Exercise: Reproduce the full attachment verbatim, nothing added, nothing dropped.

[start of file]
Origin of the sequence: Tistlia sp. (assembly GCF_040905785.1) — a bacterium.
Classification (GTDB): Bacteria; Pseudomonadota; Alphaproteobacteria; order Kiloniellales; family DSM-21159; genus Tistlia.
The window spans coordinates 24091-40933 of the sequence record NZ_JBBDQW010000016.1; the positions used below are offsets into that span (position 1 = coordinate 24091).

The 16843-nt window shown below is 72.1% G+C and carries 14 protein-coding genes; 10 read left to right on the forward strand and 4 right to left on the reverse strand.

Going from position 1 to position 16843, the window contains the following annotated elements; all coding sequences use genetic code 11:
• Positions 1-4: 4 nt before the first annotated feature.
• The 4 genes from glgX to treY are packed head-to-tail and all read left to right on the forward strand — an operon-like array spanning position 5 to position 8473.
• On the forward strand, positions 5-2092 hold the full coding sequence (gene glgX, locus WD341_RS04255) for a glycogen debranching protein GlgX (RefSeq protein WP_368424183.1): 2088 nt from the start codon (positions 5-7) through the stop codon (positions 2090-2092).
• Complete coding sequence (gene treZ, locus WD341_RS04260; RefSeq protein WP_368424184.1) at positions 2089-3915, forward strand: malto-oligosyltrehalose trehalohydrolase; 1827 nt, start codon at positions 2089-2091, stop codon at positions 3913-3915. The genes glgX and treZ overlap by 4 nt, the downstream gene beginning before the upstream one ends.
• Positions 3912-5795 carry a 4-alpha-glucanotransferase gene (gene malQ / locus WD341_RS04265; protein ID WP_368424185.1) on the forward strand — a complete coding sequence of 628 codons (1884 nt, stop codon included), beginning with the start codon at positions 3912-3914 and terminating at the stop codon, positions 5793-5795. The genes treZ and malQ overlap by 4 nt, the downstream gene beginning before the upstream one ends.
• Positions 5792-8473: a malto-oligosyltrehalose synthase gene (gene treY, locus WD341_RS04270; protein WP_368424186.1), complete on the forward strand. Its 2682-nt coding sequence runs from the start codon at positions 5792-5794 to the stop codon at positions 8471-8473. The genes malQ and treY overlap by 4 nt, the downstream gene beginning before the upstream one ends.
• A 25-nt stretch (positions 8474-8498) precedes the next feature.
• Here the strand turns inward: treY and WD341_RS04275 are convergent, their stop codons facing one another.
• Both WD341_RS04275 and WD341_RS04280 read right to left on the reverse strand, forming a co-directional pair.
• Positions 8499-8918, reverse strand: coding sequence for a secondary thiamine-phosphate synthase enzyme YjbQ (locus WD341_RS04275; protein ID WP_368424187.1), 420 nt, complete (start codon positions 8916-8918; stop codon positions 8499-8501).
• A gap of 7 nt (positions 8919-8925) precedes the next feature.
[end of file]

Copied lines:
Origin of the sequence: Tistlia sp. (assembly GCF_040905785.1) — a bacterium.
Classification (GTDB): Bacteria; Pseudomonadota; Alphaproteobacteria; order Kiloniellales; family DSM-21159; genus Tistlia.
The window spans coordinates 24091-40933 of the sequence record NZ_JBBDQW010000016.1; the positions used below are offsets into that span (position 1 = coordinate 24091).

The 16843-nt window shown below is 72.1% G+C and carries 14 protein-coding genes; 10 read left to right on the forward strand and 4 right to left on the reverse strand.

Going from position 1 to position 16843, the window contains the following annotated elements; all coding sequences use genetic code 11:
• Positions 1-4: 4 nt before the first annotated feature.
• The 4 genes from glgX to treY are packed head-to-tail and all read left to right on the forward strand — an operon-like array spanning position 5 to position 8473.
• On the forward strand, positions 5-2092 hold the full coding sequence (gene glgX, locus WD341_RS04255) for a glycogen debranching protein GlgX (RefSeq protein WP_368424183.1): 2088 nt from the start codon (positions 5-7) through the stop codon (positions 2090-2092).
• Complete coding sequence (gene treZ, locus WD341_RS04260; RefSeq protein WP_368424184.1) at positions 2089-3915, forward strand: malto-oligosyltrehalose trehalohydrolase; 1827 nt, start codon at positions 2089-2091, stop codon at positions 3913-3915. The genes glgX and treZ overlap by 4 nt, the downstream gene beginning before the upstream one ends.
• Positions 3912-5795 carry a 4-alpha-glucanotransferase gene (gene malQ / locus WD341_RS04265; protein ID WP_368424185.1) on the forward strand — a complete coding sequence of 628 codons (1884 nt, stop codon included), beginning with the start codon at positions 3912-3914 and terminating at the stop codon, positions 5793-5795. The genes treZ and malQ overlap by 4 nt, the downstream gene beginning before the upstream one ends.
• Positions 5792-8473: a malto-oligosyltrehalose synthase gene (gene treY, locus WD341_RS04270; protein WP_368424186.1), complete on the forward strand. Its 2682-nt coding sequence runs from the start codon at positions 5792-5794 to the stop codon at positions 8471-8473. The genes malQ and treY overlap by 4 nt, the downstream gene beginning before the upstream one ends.
• A 25-nt stretch (positions 8474-8498) precedes the next feature.
• Here the strand turns inward: treY and WD341_RS04275 are convergent, their stop codons facing one another.
• Both WD341_RS04275 and WD341_RS04280 read right to left on the reverse strand, forming a co-directional pair.
• Positions 8499-8918, reverse strand: coding sequence for a secondary thiamine-phosphate synthase enzyme YjbQ (locus WD341_RS04275; protein ID WP_368424187.1), 420 nt, complete (start codon positions 8916-8918; stop codon positions 8499-8501).
• A gap of 7 nt (positions 8919-8925) precedes the next feature.